Nadia Owusu is a Ghanaian and Armenian-American writer and urbanist. She was born in Dar es Salaam, Tanzania, and raised in Italy, Ethiopia, England, Ghana, and Uganda. Her first book, Aftershocks, A Memoir, topped many most-anticipated and best book of the year lists, including The New York Times, The Oprah Magazine, Vogue, TIME, Vulture, and the BBC. It was a New York Times Book Review Editor’s Choice. Nadia is the recipient of a 2019 Whiting Award. Her lyric essay, So Devilish a Fire won the Atlas Review chapbook contest. Her writing has appeared or is forthcoming in The New York Times, The Lily, Orion, Granta, The Paris Review Daily, The Guardian, The Wall Street Journal, Slate, Catapult, Bon Appétit, Travel + Leisure, and others. By day, Nadia is the Director of Storytelling at Frontline Solutions, a Black-owned consulting firm that helps social-change organizations to define goals, execute plans, and evaluate impact. She is a graduate of Pace University (BA) and Hunter College (MS). She earned her MFA in creative nonfiction at the Mountainview low-residency program where she now teaches. She lives in Brooklyn.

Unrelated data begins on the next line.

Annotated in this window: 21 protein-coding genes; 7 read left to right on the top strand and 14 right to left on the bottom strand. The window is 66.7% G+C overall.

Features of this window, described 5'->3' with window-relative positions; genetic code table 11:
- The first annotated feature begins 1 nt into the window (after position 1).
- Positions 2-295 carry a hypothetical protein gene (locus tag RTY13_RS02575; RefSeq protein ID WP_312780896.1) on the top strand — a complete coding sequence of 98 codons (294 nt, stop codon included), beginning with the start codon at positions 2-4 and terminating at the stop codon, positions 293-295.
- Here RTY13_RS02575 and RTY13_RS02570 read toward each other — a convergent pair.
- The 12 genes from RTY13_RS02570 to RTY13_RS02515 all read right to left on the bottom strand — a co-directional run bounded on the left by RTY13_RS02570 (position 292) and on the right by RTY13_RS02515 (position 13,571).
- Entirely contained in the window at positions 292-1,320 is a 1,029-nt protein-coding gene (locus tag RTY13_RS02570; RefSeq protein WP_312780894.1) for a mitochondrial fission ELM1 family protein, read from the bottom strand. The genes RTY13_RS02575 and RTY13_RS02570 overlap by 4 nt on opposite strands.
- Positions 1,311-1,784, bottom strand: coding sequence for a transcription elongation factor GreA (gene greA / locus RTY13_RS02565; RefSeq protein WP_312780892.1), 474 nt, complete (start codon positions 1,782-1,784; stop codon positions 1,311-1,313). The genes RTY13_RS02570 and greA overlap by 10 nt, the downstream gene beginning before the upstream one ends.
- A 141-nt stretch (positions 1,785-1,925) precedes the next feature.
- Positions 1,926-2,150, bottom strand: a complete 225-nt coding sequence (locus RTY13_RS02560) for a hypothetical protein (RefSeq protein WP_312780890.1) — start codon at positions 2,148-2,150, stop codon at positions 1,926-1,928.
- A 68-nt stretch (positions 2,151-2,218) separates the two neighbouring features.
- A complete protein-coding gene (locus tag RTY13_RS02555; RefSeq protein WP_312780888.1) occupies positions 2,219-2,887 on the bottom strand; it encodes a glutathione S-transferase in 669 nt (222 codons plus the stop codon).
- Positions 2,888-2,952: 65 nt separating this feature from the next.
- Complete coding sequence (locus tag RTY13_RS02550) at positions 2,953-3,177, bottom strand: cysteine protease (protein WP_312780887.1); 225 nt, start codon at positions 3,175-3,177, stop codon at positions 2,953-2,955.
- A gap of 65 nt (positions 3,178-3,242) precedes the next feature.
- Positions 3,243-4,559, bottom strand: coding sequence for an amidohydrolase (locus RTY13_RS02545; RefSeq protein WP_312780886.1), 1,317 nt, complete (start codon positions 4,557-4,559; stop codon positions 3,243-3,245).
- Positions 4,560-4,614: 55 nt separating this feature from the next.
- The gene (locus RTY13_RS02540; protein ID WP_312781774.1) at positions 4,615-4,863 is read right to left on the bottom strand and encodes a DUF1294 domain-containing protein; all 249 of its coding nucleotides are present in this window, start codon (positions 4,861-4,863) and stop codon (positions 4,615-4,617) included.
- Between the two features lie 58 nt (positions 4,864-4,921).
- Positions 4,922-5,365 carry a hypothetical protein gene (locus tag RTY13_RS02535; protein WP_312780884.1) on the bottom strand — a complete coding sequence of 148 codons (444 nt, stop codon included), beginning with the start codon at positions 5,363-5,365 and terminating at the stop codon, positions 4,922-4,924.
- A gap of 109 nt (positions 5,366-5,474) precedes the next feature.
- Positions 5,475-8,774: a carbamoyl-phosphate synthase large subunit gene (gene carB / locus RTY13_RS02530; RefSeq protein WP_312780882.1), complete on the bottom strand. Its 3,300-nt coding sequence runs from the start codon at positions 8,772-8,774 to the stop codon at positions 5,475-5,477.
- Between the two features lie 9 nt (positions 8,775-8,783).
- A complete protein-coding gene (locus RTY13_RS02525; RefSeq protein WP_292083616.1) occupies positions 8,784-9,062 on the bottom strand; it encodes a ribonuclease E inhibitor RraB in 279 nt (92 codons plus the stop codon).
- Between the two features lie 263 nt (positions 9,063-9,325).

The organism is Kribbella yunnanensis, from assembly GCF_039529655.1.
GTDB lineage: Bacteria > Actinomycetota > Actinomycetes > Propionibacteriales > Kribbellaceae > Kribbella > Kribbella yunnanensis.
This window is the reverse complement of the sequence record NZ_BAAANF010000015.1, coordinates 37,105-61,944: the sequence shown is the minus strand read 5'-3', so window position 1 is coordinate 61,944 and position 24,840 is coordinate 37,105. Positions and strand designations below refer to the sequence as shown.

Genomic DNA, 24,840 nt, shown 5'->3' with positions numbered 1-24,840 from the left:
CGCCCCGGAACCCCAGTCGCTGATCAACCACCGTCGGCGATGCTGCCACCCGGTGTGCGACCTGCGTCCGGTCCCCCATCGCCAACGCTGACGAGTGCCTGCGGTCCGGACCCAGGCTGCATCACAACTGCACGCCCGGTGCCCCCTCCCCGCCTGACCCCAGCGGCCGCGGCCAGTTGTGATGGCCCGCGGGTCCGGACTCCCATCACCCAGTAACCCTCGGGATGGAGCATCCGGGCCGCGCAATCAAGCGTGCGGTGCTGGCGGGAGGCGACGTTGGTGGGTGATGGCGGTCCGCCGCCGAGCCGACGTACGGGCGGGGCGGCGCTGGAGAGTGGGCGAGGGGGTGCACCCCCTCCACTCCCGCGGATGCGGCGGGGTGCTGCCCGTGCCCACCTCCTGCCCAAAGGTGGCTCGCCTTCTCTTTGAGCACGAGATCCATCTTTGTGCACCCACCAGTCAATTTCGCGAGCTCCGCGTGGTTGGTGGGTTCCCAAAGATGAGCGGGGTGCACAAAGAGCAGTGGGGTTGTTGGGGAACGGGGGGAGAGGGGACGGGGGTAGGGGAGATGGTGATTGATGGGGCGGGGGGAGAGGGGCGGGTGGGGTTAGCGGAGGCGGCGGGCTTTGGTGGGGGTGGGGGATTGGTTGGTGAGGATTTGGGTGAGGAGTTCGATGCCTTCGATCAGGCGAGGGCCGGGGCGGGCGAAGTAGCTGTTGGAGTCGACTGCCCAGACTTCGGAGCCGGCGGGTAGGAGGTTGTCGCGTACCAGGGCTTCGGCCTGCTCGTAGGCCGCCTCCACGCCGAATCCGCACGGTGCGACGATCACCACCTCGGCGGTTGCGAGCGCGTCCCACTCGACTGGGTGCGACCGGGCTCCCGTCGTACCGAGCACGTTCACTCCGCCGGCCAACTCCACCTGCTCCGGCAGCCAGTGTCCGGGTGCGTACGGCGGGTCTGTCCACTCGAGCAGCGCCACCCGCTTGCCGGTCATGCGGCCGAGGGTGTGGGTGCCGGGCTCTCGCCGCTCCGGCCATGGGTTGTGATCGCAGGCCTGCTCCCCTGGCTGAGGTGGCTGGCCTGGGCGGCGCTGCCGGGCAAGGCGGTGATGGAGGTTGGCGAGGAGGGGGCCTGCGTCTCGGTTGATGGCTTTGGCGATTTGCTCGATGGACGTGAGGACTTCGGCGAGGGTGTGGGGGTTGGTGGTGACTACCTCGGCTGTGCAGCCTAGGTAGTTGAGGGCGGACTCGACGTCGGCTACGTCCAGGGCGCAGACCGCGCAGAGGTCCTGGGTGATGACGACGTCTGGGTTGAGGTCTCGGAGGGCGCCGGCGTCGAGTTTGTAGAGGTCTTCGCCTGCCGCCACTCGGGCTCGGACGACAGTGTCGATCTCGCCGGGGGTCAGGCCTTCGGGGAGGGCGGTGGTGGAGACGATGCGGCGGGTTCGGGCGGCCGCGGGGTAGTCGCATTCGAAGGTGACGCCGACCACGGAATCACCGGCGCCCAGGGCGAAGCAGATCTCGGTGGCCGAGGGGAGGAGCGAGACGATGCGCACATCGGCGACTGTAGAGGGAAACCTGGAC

About Amy Irvine
Amy Irvine is a sixth-generation Utahn and longtime public lands advocate. Her memoir, Trespass: Living at the Edge of the Promised Land received the Orion Magazine Book Award, and the Colorado Book Award—while the Los Angeles Times wrote that it "might very well be Desert Solitaire's literary heir." Desert Cabal: A New Season in the Wilderness is a feminist response to Edward Abbey’s Desert Solitaire: A Season in the Wilderness and was listed as one of Orion Magazine’s “25 Most-Read Stories of the Decade,” included on Stanford University’s climate scientists’ 2019 Summer Reading List, added to Outside Magazine’s Adventure Canon and named by Backpacker as one of its New Wilderness Classics.
Her essays have appeared in Orion, Outside, The Best American Science and Nature Writing series, Pacific Standard, Climbing, Rock & Ice, and High Country News. Irvine’s work also appears in numerous western, nature/environmental anthologies—such as West of 98: Living and Writing in the New American West(University of Texas Press, 2011), and Red Rock Testimony, which was instrumental in compelling President Barack Obama to establish the Bears Ears National Monument in southern Utah.
Irvine is the recipient of the Ellen Meloy Desert Writers Award and a teaching fellowship for the Mountainview Low-Residency MFA program at Southern New Hampshire University—where she now teaches fiction and nonfiction.